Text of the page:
It was the native subjects of Carthage, referred to respectively by Polybius and Livy as ‘Libyans’ (Libyes) and ‘Africans’ (Afri), that supplied the heavy infantry core of Punic armies after the First Punic War. In the sixth century BC the Carthaginians had ruthlessly conquered the native Libyan chiefdoms located in modern Tunisia; these Libyans were populous, and practised a more settled form of agriculture than their pastoralist cousins, such as the Numidians, Moors and Gaetulians. Carthage was notorious for harshly treating her Libyan subjects, and Carthage had suffered major revolts among her Libyan subjects at various times – including during the Mercenary War of 241-237 BC. Carthage lacked a class of small farmers working land outside the city, and so most of the best agricultural land had been formed into large estates owned by Carthaginian aristocrats and worked by harshly treated Libyan peasants. Libyan villages were forced to pay a crushing level of taxes to Carthage; apparently a quarter of the Libyan crops were demanded in tribute in times of peace, and half in times of war (Polybius 1.72.1-2). In addition, Carthage levied her subject Libyan communities for military manpower, and these conscripts seem to have been equipped by the Carthaginian state, rather than being responsible for supplying their own gear, if the surrender of 200,000 Carthaginian cuirasses to Rome during the Third Punic War is historical (Polybius, 36.6.7; App. Pun. 80). Carthage would never have required so many cuirasses, given that its total population of men, women and children probably did not exceed 400,000. Instead, these cuirasses were likely intended for Carthage’s subject levies.


In describing the battle of Illipa, fought in 206 BC during the Second Punic War, Livy asserts that the ‘Carthaginian’ and ‘African’ heavy infantry were “fairly matched in courage and arms” with the Romans; at one critical stage Livy says “the veteran Carthaginians and Africans, the strength of the enemy army, had not even reached the point when they could throw their spears (Livy, 28.14).” This literary evidence strongly suggests that the ‘Carthaginians’ and ‘Africans’ were equipped and fought like their Roman adversaries; certainly neither hoplites nor phalangites would “throw their spears” prior to engaging. It is for this reason that Hannibal's ‘Africans’ could so readily be re-equipped with Roman spoils, the best of Roman arms, after the battles of Trebia and Lake Trasimene (Polybius, 3.87.3; 1.14.1; Livy, 22.46.4). Indeed, Livy describes a re-equipment so complete that the Carthaginians could have been mistaken for Roman troops. “One might have taken the Africans to be a Roman battle line, for they were armed with captured weapons, some taken at the Trebia, but most of them at Trasimene” (22.46.4). The accounts of Livy and Polybius of the fighting at Lake Trasimene certainly support the hypothesis that the Libyan infantry fought as swordsmen; it is difficult to believe that troops armed as either classical hoplites or Macedonian-style phalangites could have charged downhill from ambush to attack the Romans from all sides (Polybius, 3.84.1-4; Livy, 22.4).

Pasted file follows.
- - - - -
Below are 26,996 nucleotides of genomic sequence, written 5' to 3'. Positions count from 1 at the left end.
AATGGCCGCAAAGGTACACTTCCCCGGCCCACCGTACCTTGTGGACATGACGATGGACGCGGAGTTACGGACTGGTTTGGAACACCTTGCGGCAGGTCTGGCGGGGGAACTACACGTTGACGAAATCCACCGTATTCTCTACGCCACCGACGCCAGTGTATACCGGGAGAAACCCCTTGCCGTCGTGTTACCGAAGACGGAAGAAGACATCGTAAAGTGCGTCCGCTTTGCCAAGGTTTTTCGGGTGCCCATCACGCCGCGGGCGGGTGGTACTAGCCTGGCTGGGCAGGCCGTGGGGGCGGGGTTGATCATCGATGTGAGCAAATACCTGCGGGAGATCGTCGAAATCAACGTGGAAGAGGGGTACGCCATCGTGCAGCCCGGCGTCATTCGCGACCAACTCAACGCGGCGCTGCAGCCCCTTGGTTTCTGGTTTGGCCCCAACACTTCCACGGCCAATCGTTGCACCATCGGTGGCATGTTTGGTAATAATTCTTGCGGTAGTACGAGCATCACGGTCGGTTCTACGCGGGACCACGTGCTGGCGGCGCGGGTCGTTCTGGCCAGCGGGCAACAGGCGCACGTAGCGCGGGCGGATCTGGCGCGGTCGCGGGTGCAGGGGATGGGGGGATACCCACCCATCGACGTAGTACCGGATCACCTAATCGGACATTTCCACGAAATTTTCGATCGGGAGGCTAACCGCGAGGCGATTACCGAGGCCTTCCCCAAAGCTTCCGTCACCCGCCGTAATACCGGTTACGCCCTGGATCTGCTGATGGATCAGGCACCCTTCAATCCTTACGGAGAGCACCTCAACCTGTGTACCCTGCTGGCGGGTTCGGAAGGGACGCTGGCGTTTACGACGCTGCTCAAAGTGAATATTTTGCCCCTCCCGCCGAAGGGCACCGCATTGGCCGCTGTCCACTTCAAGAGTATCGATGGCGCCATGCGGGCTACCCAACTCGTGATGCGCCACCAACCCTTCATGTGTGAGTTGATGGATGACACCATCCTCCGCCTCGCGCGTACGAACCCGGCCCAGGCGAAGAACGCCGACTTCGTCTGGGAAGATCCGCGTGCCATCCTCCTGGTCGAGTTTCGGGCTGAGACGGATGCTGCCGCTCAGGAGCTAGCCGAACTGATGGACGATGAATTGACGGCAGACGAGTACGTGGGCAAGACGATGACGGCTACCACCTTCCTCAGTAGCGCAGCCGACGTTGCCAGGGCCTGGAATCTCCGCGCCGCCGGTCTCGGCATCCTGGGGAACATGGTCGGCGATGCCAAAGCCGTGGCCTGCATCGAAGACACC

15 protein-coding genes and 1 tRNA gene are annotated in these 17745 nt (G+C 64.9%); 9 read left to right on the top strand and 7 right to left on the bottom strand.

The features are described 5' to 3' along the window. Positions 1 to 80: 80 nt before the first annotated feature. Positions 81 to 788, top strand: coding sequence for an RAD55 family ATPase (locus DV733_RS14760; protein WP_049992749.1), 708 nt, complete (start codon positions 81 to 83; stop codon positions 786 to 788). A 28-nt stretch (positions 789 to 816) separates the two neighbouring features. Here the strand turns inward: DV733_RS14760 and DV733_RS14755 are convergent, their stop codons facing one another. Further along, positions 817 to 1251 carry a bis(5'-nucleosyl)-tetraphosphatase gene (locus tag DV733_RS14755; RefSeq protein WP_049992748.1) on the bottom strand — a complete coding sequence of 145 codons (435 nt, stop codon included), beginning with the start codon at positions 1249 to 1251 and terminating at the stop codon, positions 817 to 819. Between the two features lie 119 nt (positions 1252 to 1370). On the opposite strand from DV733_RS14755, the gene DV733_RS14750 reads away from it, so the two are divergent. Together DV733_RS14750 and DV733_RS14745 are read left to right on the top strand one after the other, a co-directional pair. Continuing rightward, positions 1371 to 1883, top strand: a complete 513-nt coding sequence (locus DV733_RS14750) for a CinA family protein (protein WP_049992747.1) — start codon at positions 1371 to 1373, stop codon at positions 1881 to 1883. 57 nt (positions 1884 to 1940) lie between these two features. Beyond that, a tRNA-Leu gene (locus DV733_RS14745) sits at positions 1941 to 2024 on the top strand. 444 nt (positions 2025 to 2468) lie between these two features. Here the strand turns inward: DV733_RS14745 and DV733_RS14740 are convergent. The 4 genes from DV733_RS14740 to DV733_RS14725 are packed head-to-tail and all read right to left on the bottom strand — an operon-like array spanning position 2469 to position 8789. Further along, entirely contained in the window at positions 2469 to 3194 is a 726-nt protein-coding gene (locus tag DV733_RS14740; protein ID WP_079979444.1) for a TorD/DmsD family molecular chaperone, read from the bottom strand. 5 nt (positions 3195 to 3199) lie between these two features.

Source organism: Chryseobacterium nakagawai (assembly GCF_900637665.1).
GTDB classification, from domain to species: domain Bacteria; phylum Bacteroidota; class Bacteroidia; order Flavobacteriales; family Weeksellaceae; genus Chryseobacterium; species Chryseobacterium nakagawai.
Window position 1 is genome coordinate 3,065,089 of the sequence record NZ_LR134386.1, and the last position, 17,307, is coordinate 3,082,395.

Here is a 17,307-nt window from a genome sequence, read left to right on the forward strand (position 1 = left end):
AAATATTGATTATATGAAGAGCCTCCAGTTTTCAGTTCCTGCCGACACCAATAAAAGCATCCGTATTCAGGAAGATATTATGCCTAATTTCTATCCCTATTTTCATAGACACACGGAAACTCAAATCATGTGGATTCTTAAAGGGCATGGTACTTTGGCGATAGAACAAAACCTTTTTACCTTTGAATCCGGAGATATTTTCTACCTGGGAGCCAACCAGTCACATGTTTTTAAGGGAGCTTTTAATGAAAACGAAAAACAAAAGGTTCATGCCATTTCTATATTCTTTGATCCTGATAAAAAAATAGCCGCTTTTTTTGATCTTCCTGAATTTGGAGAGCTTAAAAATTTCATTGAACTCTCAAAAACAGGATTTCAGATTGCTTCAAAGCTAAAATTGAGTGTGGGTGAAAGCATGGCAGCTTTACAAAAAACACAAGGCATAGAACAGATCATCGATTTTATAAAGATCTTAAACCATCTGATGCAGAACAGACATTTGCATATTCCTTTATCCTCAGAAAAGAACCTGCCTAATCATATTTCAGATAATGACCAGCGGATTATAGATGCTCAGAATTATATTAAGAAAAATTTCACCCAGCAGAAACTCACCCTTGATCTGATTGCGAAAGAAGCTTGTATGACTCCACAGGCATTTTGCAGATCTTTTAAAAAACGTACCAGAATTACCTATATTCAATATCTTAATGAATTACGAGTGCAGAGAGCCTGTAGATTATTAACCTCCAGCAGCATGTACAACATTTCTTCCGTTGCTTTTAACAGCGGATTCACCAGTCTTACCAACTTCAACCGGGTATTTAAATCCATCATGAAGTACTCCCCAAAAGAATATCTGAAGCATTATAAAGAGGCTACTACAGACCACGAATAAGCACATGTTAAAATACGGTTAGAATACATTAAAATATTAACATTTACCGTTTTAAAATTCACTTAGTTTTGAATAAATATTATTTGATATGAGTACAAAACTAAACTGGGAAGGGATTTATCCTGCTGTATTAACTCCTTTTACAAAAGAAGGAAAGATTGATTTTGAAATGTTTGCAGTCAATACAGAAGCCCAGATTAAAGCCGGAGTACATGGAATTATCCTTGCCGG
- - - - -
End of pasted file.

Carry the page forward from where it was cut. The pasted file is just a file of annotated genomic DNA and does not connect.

It is hard to imagine how the African Infantry could be mistaken for Romans unless they fought with the scutum (theuros) shield. If the Africans fought as classical hoplites (with the large, round hoplon shield) or as Macedonian-style pikemen (phalangites) with the long pike (sarissa) then it is impossible that they could have been mistaken for a Roman battle line. Nor could they have been re-equipped so readily with Roman arms and armour. If Hannibal’s infantry were trained to fight as close-order phalangites in the ‘Macedonian system’, then he would hardly have embarked upon the task of re-equipping them to fight in a completely new manner in 217 BC, while in the middle of a campaign, in enemy territory!


In order for the Africans to have the same appearance as a Roman battle line required not only that they were equipped in similar panoply as the Romans, but that they also used a similar tactical deployment. Like Roman legionaries, the African Infantry were organised into small, maniple-type formations; the ancient sources refer to such formations as speirai. Such formations made extensive use of standards and officers to command and control the battle line; Livy mentions Punic standards in Carthaginian armies (i.e. Livy, 30.18) and as being taken by the Romans as trophies. The presence of standards and the ability to replace or reinforce tired infantry on the battle line with fresh troops (i.e. Livy, 27.2), in a manner similar to that of the Roman infantry, strongly suggest that the Carthaginians organised their African Infantry into a system of units and sub-units. The officers of these Libyan units and sub-units were likely citizens of Carthage. Interestingly, it must be noted that Greek armies did not use standards at all during the Classical and Hellenistic periods. Hence the very presence of standards in the Punic army suggests the absence of troops equipped and drilled as ‘Macedonian-style’ pikemen.


There are references in Livy to bodies of ‘Poeni’ and ‘Carthaginenses’ also serving in the Punic armies in the Iberian Peninsula; these were likely civic levies from the Punic-Phoenician towns of Iberia, but they may have also included heavy infantry recruited from among the citizens of Carthage itself (Livy, 28.14.4). Just as Carthaginians and Libyans were equipped and fought in the same manner at the Crimesus in 341 BC, so too is it likely that they were equipped and fought in the same manner in the Second Punic War.

Hopefully everyone reading this found this information as interesting and useful as i did - once again thanks to the RTR team for doing such great research.